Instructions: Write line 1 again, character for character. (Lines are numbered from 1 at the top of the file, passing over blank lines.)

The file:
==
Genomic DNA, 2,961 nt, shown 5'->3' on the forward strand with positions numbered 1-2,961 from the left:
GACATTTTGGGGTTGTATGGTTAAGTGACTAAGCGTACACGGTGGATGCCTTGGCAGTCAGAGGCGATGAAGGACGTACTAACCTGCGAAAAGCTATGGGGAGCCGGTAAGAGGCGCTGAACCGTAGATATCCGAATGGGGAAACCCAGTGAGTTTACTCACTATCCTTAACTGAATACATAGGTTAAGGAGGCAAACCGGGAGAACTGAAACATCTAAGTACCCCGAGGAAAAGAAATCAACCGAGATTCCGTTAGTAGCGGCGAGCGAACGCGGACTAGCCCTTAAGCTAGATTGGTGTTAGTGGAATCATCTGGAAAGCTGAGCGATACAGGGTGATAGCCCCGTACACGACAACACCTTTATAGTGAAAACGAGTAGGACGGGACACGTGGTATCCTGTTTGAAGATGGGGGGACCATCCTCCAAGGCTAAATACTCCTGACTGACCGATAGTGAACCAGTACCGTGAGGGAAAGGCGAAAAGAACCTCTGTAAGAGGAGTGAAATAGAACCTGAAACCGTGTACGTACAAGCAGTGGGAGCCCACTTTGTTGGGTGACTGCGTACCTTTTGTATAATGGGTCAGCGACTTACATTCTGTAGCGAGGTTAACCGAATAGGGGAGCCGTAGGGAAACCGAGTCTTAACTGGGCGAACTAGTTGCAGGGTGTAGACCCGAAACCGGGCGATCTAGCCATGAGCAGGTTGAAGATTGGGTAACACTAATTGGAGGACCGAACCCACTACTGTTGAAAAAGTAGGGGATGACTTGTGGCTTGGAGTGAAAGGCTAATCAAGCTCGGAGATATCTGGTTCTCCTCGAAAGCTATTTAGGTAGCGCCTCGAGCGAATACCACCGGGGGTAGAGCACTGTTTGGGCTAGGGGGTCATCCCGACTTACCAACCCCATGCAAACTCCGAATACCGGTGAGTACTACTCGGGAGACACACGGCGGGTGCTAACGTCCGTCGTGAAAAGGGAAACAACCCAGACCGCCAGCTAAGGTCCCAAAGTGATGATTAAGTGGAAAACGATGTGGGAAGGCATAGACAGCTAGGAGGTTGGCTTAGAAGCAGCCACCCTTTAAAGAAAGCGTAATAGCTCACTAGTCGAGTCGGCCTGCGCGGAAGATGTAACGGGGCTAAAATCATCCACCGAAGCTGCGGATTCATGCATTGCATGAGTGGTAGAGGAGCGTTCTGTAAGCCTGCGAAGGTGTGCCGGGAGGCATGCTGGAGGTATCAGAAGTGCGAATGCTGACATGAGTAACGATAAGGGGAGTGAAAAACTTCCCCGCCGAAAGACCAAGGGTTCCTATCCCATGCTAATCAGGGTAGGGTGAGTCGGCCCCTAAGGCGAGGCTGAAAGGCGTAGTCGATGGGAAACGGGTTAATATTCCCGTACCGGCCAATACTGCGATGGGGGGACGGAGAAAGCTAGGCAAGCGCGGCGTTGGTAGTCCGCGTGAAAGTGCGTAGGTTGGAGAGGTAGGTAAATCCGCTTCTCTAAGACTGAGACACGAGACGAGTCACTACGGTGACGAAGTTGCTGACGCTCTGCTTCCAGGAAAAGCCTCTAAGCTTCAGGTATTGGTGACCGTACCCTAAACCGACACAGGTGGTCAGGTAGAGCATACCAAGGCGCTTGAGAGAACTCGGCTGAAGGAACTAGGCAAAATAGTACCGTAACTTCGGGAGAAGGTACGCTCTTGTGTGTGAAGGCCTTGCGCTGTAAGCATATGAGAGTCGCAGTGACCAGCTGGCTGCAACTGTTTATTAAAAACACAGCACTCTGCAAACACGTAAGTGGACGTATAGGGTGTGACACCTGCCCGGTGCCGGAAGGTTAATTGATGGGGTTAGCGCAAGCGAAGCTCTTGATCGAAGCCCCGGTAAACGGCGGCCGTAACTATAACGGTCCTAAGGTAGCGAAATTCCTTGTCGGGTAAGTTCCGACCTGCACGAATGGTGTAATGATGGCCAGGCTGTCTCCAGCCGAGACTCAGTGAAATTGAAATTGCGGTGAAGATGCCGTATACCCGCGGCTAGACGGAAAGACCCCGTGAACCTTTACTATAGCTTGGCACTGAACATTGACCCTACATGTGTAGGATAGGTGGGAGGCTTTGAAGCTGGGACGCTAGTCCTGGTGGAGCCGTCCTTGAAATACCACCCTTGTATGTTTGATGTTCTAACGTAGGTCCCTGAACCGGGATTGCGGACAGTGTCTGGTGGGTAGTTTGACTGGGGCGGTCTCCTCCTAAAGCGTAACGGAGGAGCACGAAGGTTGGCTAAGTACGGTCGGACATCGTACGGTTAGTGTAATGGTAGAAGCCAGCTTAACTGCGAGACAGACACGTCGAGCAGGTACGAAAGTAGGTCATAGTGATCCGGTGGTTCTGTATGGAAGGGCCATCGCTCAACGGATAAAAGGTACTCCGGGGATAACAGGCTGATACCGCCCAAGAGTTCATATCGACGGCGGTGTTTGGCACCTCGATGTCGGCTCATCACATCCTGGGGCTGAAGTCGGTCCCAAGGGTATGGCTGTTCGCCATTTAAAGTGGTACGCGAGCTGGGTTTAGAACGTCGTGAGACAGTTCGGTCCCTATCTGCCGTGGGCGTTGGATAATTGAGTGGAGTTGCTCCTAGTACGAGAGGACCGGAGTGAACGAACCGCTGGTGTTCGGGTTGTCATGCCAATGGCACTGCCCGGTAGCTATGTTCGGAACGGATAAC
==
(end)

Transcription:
Genomic DNA, 2,961 nt, shown 5'->3' on the forward strand with positions numbered 1-2,961 from the left: